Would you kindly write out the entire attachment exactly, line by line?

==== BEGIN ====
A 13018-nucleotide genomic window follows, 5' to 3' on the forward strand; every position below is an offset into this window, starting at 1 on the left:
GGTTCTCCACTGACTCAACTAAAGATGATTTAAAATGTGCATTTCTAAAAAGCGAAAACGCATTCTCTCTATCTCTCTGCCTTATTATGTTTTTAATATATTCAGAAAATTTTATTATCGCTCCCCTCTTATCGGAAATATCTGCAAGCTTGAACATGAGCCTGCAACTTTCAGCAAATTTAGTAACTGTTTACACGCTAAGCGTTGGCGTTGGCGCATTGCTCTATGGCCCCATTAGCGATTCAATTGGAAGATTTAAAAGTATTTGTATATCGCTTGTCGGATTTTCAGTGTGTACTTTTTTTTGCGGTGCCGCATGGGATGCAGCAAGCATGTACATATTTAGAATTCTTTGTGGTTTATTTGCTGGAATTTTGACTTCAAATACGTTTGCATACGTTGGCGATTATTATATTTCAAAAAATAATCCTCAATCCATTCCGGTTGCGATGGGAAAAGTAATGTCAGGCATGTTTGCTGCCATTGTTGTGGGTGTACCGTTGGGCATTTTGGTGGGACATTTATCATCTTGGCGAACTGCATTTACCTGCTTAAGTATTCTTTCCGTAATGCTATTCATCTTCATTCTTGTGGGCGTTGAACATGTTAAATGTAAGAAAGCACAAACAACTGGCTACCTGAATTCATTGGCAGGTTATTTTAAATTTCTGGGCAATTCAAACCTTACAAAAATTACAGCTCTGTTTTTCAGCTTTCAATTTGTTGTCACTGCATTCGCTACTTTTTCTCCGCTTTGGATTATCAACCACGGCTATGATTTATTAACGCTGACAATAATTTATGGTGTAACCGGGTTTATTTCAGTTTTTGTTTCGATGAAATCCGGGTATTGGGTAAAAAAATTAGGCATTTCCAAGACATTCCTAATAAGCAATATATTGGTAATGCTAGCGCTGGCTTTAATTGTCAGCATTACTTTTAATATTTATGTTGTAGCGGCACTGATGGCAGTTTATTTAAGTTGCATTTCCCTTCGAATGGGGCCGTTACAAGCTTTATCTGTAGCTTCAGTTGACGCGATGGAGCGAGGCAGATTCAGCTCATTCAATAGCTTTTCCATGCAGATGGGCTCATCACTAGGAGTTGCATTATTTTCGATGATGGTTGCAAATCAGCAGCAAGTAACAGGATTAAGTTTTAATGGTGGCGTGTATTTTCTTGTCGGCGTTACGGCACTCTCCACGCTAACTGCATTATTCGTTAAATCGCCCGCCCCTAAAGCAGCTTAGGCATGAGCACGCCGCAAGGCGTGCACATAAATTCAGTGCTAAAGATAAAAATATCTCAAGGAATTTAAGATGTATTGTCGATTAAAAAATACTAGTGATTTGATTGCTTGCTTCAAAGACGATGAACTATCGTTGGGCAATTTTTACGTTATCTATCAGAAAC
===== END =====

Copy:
A 13018-nucleotide genomic window follows, 5' to 3' on the forward strand; every position below is an offset into this window, starting at 1 on the left:
GGTTCTCCACTGACTCAACTAAAGATGATTTAAAATGTGCATTTCTAAAAAGCGAAAACGCATTCTCTCTATCTCTCTGCCTTATTATGTTTTTAATATATTCAGAAAATTTTATTATCGCTCCCCTCTTATCGGAAATATCTGCAAGCTTGAACATGAGCCTGCAACTTTCAGCAAATTTAGTAACTGTTTACACGCTAAGCGTTGGCGTTGGCGCATTGCTCTATGGCCCCATTAGCGATTCAATTGGAAGATTTAAAAGTATTTGTATATCGCTTGTCGGATTTTCAGTGTGTACTTTTTTTTGCGGTGCCGCATGGGATGCAGCAAGCATGTACATATTTAGAATTCTTTGTGGTTTATTTGCTGGAATTTTGACTTCAAATACGTTTGCATACGTTGGCGATTATTATATTTCAAAAAATAATCCTCAATCCATTCCGGTTGCGATGGGAAAAGTAATGTCAGGCATGTTTGCTGCCATTGTTGTGGGTGTACCGTTGGGCATTTTGGTGGGACATTTATCATCTTGGCGAACTGCATTTACCTGCTTAAGTATTCTTTCCGTAATGCTATTCATCTTCATTCTTGTGGGCGTTGAACATGTTAAATGTAAGAAAGCACAAACAACTGGCTACCTGAATTCATTGGCAGGTTATTTTAAATTTCTGGGCAATTCAAACCTTACAAAAATTACAGCTCTGTTTTTCAGCTTTCAATTTGTTGTCACTGCATTCGCTACTTTTTCTCCGCTTTGGATTATCAACCACGGCTATGATTTATTAACGCTGACAATAATTTATGGTGTAACCGGGTTTATTTCAGTTTTTGTTTCGATGAAATCCGGGTATTGGGTAAAAAAATTAGGCATTTCCAAGACATTCCTAATAAGCAATATATTGGTAATGCTAGCGCTGGCTTTAATTGTCAGCATTACTTTTAATATTTATGTTGTAGCGGCACTGATGGCAGTTTATTTAAGTTGCATTTCCCTTCGAATGGGGCCGTTACAAGCTTTATCTGTAGCTTCAGTTGACGCGATGGAGCGAGGCAGATTCAGCTCATTCAATAGCTTTTCCATGCAGATGGGCTCATCACTAGGAGTTGCATTATTTTCGATGATGGTTGCAAATCAGCAGCAAGTAACAGGATTAAGTTTTAATGGTGGCGTGTATTTTCTTGTCGGCGTTACGGCACTCTCCACGCTAACTGCATTATTCGTTAAATCGCCCGCCCCTAAAGCAGCTTAGGCATGAGCACGCCGCAAGGCGTGCACATAAATTCAGTGCTAAAGATAAAAATATCTCAAGGAATTTAAGATGTATTGTCGATTAAAAAATACTAGTGATTTGATTGCTTGCTTCAAAGACGATGAACTATCGTTGGGCAATTTTTACGTTATCTATCAGAAAC